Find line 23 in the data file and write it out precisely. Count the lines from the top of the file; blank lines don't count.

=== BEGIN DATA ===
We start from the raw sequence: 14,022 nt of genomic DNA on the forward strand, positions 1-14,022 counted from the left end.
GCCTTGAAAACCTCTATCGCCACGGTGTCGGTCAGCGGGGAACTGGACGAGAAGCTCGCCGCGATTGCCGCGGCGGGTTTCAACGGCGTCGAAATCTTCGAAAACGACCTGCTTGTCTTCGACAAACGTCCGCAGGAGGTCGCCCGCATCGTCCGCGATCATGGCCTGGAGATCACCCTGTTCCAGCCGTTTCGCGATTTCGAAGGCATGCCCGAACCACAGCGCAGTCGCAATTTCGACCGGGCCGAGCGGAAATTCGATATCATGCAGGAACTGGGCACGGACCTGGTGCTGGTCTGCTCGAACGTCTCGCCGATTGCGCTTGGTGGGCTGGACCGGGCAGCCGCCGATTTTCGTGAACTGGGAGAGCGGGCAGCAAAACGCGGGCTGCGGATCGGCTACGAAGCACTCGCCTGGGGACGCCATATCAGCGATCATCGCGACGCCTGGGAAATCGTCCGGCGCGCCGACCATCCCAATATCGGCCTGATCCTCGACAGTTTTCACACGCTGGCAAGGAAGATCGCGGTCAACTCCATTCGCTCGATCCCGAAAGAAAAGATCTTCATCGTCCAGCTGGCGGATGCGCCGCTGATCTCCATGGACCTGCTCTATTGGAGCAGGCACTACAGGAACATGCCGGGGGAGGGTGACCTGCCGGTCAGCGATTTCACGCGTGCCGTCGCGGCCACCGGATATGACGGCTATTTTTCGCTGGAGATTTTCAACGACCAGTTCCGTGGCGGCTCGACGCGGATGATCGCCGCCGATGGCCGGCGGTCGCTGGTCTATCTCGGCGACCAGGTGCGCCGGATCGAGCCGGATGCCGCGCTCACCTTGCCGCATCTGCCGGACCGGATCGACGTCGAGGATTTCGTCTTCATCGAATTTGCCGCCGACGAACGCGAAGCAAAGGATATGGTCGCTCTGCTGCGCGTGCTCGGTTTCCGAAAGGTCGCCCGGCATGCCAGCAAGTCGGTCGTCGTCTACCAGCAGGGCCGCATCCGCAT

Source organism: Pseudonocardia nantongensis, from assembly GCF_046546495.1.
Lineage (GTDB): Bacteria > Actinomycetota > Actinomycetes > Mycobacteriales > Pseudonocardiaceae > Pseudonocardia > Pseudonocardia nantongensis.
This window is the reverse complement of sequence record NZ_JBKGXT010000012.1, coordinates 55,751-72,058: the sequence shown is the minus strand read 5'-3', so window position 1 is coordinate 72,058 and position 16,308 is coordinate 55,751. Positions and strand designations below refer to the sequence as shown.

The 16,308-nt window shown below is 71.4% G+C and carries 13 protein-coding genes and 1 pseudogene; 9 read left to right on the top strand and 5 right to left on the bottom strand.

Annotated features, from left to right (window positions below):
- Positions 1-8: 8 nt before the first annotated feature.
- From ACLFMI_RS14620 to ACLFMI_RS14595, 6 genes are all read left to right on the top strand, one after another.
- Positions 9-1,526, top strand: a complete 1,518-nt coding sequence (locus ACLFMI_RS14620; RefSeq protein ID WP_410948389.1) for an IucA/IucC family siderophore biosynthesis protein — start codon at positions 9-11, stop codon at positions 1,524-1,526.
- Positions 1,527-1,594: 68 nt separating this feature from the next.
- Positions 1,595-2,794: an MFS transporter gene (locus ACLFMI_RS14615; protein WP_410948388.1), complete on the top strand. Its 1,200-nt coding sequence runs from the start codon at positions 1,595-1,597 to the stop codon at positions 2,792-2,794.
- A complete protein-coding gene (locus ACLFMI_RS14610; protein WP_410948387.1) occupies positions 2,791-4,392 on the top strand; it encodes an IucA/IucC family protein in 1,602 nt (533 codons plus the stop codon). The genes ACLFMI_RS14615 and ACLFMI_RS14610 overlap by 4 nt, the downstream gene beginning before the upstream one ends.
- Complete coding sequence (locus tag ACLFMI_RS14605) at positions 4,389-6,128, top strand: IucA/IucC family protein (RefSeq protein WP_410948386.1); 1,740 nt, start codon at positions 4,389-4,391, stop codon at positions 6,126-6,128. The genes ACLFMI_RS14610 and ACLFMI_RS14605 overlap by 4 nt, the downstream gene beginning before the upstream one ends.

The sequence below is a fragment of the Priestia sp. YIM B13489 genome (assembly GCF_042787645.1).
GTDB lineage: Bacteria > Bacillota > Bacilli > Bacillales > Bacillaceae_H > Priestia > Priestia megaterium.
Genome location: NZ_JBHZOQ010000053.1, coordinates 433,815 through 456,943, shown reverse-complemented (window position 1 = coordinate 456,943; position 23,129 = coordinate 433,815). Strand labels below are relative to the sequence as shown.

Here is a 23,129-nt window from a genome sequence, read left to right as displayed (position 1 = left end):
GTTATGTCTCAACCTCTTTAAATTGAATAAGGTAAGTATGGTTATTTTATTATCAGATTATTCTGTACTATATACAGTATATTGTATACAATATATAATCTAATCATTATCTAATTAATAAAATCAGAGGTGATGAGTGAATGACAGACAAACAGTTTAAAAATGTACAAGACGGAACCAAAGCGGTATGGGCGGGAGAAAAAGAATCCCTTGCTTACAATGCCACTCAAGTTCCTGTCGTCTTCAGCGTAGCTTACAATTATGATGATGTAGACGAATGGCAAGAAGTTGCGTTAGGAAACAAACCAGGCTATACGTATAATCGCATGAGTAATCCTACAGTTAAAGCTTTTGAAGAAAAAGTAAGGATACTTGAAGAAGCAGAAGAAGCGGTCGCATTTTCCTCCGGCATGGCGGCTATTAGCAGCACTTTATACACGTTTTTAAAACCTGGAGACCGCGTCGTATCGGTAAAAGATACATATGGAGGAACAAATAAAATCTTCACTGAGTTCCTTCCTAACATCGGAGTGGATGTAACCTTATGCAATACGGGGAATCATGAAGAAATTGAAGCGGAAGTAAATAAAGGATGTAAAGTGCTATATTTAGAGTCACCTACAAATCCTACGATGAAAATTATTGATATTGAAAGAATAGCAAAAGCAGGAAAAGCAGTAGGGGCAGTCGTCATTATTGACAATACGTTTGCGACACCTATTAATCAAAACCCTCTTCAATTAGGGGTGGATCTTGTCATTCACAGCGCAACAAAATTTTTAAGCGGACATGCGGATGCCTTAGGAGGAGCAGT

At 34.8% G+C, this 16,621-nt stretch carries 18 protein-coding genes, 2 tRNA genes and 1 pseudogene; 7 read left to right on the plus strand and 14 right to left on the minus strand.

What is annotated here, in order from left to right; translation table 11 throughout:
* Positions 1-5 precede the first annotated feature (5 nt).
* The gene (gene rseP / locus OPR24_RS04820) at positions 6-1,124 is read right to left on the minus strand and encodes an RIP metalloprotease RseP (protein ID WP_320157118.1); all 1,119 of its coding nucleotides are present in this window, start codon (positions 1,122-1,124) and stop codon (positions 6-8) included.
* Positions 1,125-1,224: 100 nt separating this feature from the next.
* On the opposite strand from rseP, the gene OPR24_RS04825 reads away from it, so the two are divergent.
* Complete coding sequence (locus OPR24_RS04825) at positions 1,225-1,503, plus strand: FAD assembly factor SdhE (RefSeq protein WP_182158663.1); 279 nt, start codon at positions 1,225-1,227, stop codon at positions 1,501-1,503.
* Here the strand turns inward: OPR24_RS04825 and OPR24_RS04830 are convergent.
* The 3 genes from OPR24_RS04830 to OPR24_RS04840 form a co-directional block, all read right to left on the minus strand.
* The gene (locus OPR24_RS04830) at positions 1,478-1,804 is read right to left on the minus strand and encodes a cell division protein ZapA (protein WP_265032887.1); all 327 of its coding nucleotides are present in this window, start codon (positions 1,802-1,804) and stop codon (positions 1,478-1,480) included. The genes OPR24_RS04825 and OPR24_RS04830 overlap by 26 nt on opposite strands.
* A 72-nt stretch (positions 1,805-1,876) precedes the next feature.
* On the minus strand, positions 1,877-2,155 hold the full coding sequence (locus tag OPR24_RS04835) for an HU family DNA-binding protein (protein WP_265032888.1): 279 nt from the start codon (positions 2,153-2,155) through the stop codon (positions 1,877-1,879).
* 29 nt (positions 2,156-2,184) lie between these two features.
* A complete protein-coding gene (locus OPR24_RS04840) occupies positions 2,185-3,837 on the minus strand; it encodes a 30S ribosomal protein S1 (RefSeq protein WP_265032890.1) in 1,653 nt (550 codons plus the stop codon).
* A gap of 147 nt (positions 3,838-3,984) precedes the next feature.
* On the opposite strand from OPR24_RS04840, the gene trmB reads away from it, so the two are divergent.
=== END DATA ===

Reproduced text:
* The gene (gene rseP / locus OPR24_RS04820) at positions 6-1,124 is read right to left on the minus strand and encodes an RIP metalloprotease RseP (protein ID WP_320157118.1); all 1,119 of its coding nucleotides are present in this window, start codon (positions 1,122-1,124) and stop codon (positions 6-8) included.